Footwear marketers cannot ignore the fact that customers have access to information about recently launched designs globally. Like Crocs, British shoe maker and retailer Clarks launches its global line simultaneously in India. It has sold 400,000 pairs in two and a half years of operation in India. It currently has 50 EBOs. Women customers account for two-thirds of the shoes it sells.

Liberty Shoes CEO Adesh Gupta (left) and Director (Retail) Anupam Bansal
Liberty Shoes CEO Adesh Gupta (left) and Director (Retail) Anupam Bansal are ready for battle
Clarks has a city-wise strategy. For instance, in Mumbai, Delhi and Bangalore, its women's shoes sell the most. Its bestsellers are multi-coloured sandals. Competitors now emulate its USP of half-sizes.

S. Ramprasad, CEO of Clarks Future Footwear, a joint venture between Clarks and the Future Group, says customers like the contemporary designs of his company's products. "It's not extravagant or loud, and we have extra-wide shoes that fit men well," he says. "Theme-based product displays help us sell more at the Clarks stores."

He adds that Clarks has 500 stores in the UK, which has a fraction of India's population. It takes time to build that big a retail exposure. Trainers from the UK come to brief Indian floor staff every quarter on new season launches and on what customers like. Clarks relies on the Future Group's expertise on the Indian market to identify the best locations for new stores.

Bata India's footwear collection has evolved over the years. Rajeev Gopalakrishnan, Group Managing Director, Emerging Markets, Bata India Ltd, said at his company's 81st annual meeting recently: "Bata's turnover has doubled from Rs 1,000 crore in 2008 to Rs 2,000 crore this year [2014]. It's growing at a CAGR of approximately 15 per cent. The large-scale expansion and renovation of stores, addition of accessories like bags, sunglasses, belts to our product portfolio, focus on improving customer service, addition of new value-oriented products, consolidation of manufacturing processes, and focus on the non-retail sales division, all together has yet again enabled our company to reach milestones in 2013."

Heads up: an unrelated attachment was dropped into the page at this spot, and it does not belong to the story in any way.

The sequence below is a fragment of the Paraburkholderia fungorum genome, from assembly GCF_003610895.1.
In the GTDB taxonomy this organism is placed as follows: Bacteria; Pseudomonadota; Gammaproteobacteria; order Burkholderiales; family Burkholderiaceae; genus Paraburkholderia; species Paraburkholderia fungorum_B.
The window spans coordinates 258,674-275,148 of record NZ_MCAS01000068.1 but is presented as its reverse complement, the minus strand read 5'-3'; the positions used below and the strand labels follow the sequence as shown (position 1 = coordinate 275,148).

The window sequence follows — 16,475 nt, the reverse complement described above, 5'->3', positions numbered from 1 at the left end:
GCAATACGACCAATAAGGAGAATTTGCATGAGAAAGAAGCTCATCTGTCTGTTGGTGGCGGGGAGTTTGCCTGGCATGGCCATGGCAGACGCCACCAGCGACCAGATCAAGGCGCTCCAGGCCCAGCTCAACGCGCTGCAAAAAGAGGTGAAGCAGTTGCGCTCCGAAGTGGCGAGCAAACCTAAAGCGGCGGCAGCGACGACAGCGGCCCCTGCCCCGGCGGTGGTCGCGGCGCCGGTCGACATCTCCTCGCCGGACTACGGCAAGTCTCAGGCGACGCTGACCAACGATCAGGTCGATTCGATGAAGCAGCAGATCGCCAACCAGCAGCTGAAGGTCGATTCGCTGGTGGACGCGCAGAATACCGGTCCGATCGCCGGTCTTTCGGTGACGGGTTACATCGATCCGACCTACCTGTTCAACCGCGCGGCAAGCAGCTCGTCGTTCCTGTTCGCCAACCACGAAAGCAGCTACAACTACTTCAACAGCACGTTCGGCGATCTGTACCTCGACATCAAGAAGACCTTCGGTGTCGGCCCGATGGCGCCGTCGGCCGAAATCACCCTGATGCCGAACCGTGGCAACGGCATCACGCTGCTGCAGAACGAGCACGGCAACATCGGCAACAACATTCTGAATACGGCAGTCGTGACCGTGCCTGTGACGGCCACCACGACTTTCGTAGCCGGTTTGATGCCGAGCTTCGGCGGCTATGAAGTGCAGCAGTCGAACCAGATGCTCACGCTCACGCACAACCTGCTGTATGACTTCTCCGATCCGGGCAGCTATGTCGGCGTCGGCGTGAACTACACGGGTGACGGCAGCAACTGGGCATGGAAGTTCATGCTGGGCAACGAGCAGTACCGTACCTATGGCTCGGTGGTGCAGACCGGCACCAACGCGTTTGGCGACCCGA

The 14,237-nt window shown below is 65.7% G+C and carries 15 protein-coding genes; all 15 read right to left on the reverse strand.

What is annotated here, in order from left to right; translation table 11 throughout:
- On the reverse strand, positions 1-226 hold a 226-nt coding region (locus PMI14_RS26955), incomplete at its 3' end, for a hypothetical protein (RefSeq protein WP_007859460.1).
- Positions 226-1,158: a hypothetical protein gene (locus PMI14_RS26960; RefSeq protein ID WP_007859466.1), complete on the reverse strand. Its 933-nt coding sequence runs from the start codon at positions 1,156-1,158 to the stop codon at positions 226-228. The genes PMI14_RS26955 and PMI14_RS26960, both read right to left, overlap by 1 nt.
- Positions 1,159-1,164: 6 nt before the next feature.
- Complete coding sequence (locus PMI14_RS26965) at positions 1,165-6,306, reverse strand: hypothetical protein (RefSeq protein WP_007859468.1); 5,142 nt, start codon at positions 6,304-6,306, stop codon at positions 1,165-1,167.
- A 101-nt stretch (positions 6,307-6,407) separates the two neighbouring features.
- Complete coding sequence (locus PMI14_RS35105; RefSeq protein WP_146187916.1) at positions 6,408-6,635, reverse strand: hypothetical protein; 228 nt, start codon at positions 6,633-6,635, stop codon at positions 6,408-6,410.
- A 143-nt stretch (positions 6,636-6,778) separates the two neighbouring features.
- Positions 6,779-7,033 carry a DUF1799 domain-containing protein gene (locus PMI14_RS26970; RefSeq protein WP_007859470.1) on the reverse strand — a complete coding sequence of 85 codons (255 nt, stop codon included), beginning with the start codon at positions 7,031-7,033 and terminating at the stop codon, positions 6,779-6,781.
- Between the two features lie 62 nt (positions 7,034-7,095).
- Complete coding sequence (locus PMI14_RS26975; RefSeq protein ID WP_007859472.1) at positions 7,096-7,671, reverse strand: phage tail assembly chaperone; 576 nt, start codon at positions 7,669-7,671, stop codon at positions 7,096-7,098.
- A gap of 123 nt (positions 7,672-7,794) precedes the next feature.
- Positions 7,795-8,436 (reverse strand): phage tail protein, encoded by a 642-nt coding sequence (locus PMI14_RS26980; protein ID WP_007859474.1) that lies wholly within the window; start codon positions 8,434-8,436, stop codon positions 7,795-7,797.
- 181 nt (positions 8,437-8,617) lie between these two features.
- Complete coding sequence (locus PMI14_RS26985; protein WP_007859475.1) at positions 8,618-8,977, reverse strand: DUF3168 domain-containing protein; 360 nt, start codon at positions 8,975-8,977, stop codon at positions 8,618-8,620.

E-commerce companies, such as Myntra and Yepme, are pushing sales of private labels. Yepme, which sells only private labels, expects to earn 50 per cent of its revenue from footwear this year. It has doubled this year's advertising budget from Rs 26 crore in 2013 to Rs 44.5 crore this year, and roped in Bollywood actor Farhan Akhtar for a television commercial. Prices of women's shoes range from Rs 149 to Rs 899. Yepme sources footwear from Agra, Delhi, Kolkata, Mumbai and Himachal Pradesh. It designs and sells it through its private label. Co-founder and CEO Vivek Gaur says: "In case of MNCs, there's hardly any opportunity to scale up, because of the high cost structure. Also, online has a future, as the brick-and-mortar model will always have the disadvantage of occupancy." He adds that online customers choose from a larger variety. "We sell 5,000 men's pairs and 2,000 women's pairs a day," he says.

Like their global counterparts in India's Rs 25,000-crore footwear business, home-grown players are aggressively expanding to increase the share in the organised market from just 15 per cent at present.

85 per cent Share of unorganised sector in Indian footwear